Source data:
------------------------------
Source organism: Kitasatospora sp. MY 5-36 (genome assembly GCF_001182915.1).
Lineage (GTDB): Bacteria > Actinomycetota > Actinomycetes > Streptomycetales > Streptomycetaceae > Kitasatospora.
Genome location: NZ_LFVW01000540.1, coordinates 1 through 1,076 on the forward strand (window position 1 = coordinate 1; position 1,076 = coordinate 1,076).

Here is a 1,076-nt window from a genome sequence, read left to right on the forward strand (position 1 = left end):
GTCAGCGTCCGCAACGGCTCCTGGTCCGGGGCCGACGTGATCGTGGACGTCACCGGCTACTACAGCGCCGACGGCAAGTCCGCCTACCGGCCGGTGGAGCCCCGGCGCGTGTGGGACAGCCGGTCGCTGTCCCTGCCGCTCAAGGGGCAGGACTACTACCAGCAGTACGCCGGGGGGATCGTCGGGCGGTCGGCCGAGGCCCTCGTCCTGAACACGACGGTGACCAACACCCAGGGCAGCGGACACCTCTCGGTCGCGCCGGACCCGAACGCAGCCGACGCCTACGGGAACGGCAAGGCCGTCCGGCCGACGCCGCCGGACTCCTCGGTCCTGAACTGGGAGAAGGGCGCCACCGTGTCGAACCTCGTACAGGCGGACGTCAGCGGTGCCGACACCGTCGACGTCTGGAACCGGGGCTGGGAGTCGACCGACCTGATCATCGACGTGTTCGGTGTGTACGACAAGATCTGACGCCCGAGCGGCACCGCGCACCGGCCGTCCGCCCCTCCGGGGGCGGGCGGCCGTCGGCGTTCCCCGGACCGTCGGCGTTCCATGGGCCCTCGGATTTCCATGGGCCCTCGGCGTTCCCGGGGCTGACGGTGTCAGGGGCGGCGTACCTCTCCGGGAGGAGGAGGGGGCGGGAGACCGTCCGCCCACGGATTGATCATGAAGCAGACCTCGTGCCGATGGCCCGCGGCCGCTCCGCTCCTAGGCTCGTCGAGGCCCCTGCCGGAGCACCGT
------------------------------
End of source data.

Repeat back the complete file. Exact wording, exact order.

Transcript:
Source organism: Kitasatospora sp. MY 5-36 (genome assembly GCF_001182915.1).
Lineage (GTDB): Bacteria > Actinomycetota > Actinomycetes > Streptomycetales > Streptomycetaceae > Kitasatospora.
Genome location: NZ_LFVW01000540.1, coordinates 1 through 1,076 on the forward strand (window position 1 = coordinate 1; position 1,076 = coordinate 1,076).

Here is a 1,076-nt window from a genome sequence, read left to right on the forward strand (position 1 = left end):
GTCAGCGTCCGCAACGGCTCCTGGTCCGGGGCCGACGTGATCGTGGACGTCACCGGCTACTACAGCGCCGACGGCAAGTCCGCCTACCGGCCGGTGGAGCCCCGGCGCGTGTGGGACAGCCGGTCGCTGTCCCTGCCGCTCAAGGGGCAGGACTACTACCAGCAGTACGCCGGGGGGATCGTCGGGCGGTCGGCCGAGGCCCTCGTCCTGAACACGACGGTGACCAACACCCAGGGCAGCGGACACCTCTCGGTCGCGCCGGACCCGAACGCAGCCGACGCCTACGGGAACGGCAAGGCCGTCCGGCCGACGCCGCCGGACTCCTCGGTCCTGAACTGGGAGAAGGGCGCCACCGTGTCGAACCTCGTACAGGCGGACGTCAGCGGTGCCGACACCGTCGACGTCTGGAACCGGGGCTGGGAGTCGACCGACCTGATCATCGACGTGTTCGGTGTGTACGACAAGATCTGACGCCCGAGCGGCACCGCGCACCGGCCGTCCGCCCCTCCGGGGGCGGGCGGCCGTCGGCGTTCCCCGGACCGTCGGCGTTCCATGGGCCCTCGGATTTCCATGGGCCCTCGGCGTTCCCGGGGCTGACGGTGTCAGGGGCGGCGTACCTCTCCGGGAGGAGGAGGGGGCGGGAGACCGTCCGCCCACGGATTGATCATGAAGCAGACCTCGTGCCGATGGCCCGCGGCCGCTCCGCTCCTAGGCTCGTCGAGGCCCCTGCCGGAGCACCGT